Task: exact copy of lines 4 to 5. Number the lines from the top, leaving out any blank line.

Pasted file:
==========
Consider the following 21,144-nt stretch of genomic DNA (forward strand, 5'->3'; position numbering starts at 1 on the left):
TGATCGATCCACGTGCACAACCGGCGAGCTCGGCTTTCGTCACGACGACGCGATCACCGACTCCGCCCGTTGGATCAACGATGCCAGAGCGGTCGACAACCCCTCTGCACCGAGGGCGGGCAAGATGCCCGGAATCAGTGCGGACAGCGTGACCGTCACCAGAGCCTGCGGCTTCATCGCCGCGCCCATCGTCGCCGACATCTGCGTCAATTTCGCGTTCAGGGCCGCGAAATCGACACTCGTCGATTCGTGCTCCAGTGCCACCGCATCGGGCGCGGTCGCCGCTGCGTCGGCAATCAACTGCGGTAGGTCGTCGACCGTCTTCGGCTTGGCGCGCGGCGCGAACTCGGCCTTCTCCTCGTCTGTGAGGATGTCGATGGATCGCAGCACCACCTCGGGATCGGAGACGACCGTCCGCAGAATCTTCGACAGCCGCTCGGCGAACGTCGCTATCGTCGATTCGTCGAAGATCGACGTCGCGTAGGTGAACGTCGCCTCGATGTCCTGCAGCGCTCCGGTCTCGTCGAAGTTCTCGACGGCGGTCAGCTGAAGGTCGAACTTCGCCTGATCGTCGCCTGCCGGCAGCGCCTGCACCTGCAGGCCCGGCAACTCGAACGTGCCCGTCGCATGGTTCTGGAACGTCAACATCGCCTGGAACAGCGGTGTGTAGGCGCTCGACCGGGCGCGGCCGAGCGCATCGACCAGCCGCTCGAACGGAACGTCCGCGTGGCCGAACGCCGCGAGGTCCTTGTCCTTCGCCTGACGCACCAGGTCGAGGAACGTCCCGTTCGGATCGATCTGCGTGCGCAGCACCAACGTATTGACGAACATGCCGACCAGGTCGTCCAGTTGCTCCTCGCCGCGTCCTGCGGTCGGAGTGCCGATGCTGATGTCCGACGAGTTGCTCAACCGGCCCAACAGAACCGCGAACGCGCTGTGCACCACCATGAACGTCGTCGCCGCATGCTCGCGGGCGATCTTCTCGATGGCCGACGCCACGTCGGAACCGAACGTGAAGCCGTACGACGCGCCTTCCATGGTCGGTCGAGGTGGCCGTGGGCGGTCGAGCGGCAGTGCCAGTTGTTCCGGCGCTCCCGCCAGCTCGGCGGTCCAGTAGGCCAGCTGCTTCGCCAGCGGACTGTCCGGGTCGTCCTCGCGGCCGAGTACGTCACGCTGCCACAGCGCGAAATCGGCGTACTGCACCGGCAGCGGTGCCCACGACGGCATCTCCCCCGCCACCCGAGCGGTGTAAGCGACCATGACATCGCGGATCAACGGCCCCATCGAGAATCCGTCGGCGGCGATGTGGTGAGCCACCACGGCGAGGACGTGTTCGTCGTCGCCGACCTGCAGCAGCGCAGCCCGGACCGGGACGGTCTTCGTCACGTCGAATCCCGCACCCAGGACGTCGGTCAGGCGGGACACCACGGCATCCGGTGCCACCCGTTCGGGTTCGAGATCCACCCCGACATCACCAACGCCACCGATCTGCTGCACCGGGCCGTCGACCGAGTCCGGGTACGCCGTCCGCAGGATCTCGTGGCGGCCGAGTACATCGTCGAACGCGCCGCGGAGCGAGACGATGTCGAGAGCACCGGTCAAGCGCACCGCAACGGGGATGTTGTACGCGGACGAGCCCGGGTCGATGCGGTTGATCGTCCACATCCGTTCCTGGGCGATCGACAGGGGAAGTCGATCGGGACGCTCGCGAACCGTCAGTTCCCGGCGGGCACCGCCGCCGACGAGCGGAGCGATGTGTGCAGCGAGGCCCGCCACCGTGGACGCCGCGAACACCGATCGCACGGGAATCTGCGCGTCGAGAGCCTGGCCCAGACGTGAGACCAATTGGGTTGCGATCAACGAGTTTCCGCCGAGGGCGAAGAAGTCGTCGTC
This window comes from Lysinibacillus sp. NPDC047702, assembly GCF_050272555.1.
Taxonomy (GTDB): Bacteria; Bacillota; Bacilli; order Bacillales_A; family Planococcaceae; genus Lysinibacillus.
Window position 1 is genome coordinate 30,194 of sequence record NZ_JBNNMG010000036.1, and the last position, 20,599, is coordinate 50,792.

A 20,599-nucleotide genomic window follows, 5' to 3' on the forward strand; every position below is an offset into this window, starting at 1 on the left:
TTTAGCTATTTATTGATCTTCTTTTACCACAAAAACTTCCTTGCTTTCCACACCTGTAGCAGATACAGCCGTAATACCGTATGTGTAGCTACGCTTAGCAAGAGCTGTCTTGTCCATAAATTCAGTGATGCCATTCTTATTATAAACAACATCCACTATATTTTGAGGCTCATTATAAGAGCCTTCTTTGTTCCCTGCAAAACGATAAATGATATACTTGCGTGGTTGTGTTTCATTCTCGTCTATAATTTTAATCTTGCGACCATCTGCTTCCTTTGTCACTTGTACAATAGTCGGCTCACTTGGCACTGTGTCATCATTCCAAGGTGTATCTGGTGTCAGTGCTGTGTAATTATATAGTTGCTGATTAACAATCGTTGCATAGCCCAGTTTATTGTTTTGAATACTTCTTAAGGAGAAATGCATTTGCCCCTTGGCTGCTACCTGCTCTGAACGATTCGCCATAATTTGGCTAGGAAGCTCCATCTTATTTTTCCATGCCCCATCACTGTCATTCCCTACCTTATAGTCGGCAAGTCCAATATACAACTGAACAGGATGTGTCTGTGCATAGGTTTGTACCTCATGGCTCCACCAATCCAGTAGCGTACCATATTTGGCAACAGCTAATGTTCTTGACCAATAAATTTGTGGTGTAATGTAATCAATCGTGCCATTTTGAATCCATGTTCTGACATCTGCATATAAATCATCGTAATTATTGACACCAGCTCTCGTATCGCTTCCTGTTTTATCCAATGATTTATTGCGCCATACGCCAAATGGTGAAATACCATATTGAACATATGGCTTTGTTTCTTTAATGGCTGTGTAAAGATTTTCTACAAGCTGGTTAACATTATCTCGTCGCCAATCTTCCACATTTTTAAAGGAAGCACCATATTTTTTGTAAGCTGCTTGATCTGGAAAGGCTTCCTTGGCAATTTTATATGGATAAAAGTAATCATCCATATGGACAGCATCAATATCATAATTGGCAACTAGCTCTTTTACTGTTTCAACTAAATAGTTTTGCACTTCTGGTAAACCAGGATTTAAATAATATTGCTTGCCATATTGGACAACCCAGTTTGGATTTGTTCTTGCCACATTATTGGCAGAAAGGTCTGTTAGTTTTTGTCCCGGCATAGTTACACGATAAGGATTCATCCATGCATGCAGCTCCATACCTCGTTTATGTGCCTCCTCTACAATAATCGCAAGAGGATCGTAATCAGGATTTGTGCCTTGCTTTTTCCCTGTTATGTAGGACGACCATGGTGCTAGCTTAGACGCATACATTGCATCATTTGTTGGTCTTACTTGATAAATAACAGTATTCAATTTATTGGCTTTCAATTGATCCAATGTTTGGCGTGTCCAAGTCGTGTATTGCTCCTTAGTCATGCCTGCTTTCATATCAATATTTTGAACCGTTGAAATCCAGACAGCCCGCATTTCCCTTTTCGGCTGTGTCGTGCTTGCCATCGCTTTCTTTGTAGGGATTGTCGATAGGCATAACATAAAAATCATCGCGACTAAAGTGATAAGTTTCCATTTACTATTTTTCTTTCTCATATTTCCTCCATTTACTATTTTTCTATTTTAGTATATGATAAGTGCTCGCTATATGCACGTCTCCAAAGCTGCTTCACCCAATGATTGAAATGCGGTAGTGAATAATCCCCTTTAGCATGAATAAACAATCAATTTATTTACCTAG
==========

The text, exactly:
Taxonomy (GTDB): Bacteria; Bacillota; Bacilli; order Bacillales_A; family Planococcaceae; genus Lysinibacillus.
Window position 1 is genome coordinate 30,194 of sequence record NZ_JBNNMG010000036.1, and the last position, 20,599, is coordinate 50,792.